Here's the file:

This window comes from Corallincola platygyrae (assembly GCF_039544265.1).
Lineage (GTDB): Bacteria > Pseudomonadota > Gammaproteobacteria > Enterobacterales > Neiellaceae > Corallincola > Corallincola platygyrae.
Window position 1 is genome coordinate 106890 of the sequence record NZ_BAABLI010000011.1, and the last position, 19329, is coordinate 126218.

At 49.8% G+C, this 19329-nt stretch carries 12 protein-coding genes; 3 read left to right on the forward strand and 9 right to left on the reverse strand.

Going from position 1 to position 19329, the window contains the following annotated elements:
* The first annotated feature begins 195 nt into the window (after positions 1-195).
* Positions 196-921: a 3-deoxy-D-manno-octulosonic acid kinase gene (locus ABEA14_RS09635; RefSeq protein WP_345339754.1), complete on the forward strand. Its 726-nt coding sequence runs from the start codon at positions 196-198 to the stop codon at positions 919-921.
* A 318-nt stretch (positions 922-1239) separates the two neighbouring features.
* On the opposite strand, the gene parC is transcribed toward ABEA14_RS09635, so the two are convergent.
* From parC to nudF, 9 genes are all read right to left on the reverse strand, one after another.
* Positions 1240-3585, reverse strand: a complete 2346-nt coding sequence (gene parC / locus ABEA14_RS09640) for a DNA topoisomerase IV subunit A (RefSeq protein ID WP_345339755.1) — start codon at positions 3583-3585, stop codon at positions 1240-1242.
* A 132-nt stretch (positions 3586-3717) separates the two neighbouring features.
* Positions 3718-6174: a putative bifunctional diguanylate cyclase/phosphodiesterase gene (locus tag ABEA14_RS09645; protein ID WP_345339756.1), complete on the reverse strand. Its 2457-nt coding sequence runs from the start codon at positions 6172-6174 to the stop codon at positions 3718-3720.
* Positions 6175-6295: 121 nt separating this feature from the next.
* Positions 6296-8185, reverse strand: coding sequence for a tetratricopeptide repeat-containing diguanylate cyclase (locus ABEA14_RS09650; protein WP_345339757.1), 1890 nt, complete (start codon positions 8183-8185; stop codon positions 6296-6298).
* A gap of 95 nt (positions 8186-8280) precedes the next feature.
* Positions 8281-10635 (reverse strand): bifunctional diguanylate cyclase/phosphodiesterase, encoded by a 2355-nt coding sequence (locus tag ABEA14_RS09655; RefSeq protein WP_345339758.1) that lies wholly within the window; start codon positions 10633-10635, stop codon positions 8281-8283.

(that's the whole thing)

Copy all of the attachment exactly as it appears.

This window comes from Corallincola platygyrae (assembly GCF_039544265.1).
Lineage (GTDB): Bacteria > Pseudomonadota > Gammaproteobacteria > Enterobacterales > Neiellaceae > Corallincola > Corallincola platygyrae.
Window position 1 is genome coordinate 106890 of the sequence record NZ_BAABLI010000011.1, and the last position, 19329, is coordinate 126218.

At 49.8% G+C, this 19329-nt stretch carries 12 protein-coding genes; 3 read left to right on the forward strand and 9 right to left on the reverse strand.

Going from position 1 to position 19329, the window contains the following annotated elements:
* The first annotated feature begins 195 nt into the window (after positions 1-195).
* Positions 196-921: a 3-deoxy-D-manno-octulosonic acid kinase gene (locus ABEA14_RS09635; RefSeq protein WP_345339754.1), complete on the forward strand. Its 726-nt coding sequence runs from the start codon at positions 196-198 to the stop codon at positions 919-921.
* A 318-nt stretch (positions 922-1239) separates the two neighbouring features.
* On the opposite strand, the gene parC is transcribed toward ABEA14_RS09635, so the two are convergent.
* From parC to nudF, 9 genes are all read right to left on the reverse strand, one after another.
* Positions 1240-3585, reverse strand: a complete 2346-nt coding sequence (gene parC / locus ABEA14_RS09640) for a DNA topoisomerase IV subunit A (RefSeq protein ID WP_345339755.1) — start codon at positions 3583-3585, stop codon at positions 1240-1242.
* A 132-nt stretch (positions 3586-3717) separates the two neighbouring features.
* Positions 3718-6174: a putative bifunctional diguanylate cyclase/phosphodiesterase gene (locus tag ABEA14_RS09645; protein ID WP_345339756.1), complete on the reverse strand. Its 2457-nt coding sequence runs from the start codon at positions 6172-6174 to the stop codon at positions 3718-3720.
* Positions 6175-6295: 121 nt separating this feature from the next.
* Positions 6296-8185, reverse strand: coding sequence for a tetratricopeptide repeat-containing diguanylate cyclase (locus ABEA14_RS09650; protein WP_345339757.1), 1890 nt, complete (start codon positions 8183-8185; stop codon positions 6296-6298).
* A gap of 95 nt (positions 8186-8280) precedes the next feature.
* Positions 8281-10635 (reverse strand): bifunctional diguanylate cyclase/phosphodiesterase, encoded by a 2355-nt coding sequence (locus tag ABEA14_RS09655; RefSeq protein WP_345339758.1) that lies wholly within the window; start codon positions 10633-10635, stop codon positions 8281-8283.